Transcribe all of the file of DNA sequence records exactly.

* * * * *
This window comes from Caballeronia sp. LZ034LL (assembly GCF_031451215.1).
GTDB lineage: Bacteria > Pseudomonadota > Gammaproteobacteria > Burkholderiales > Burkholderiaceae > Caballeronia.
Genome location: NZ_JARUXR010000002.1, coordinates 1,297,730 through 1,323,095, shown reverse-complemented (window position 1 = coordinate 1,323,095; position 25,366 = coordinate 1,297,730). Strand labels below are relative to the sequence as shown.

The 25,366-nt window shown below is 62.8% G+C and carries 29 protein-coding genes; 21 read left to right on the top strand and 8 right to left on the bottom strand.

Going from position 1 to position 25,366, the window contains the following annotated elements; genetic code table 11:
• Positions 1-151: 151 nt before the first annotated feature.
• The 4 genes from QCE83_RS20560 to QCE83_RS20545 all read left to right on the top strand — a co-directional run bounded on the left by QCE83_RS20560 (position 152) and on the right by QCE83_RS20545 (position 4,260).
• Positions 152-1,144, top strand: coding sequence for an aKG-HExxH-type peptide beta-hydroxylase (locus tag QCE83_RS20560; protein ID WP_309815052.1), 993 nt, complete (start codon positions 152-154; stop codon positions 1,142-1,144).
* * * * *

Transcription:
This window comes from Caballeronia sp. LZ034LL (assembly GCF_031451215.1).
GTDB lineage: Bacteria > Pseudomonadota > Gammaproteobacteria > Burkholderiales > Burkholderiaceae > Caballeronia.
Genome location: NZ_JARUXR010000002.1, coordinates 1,297,730 through 1,323,095, shown reverse-complemented (window position 1 = coordinate 1,323,095; position 25,366 = coordinate 1,297,730). Strand labels below are relative to the sequence as shown.

The 25,366-nt window shown below is 62.8% G+C and carries 29 protein-coding genes; 21 read left to right on the top strand and 8 right to left on the bottom strand.

Going from position 1 to position 25,366, the window contains the following annotated elements; genetic code table 11:
• Positions 1-151: 151 nt before the first annotated feature.
• The 4 genes from QCE83_RS20560 to QCE83_RS20545 all read left to right on the top strand — a co-directional run bounded on the left by QCE83_RS20560 (position 152) and on the right by QCE83_RS20545 (position 4,260).
• Positions 152-1,144, top strand: coding sequence for an aKG-HExxH-type peptide beta-hydroxylase (locus tag QCE83_RS20560; protein ID WP_309815052.1), 993 nt, complete (start codon positions 152-154; stop codon positions 1,142-1,144).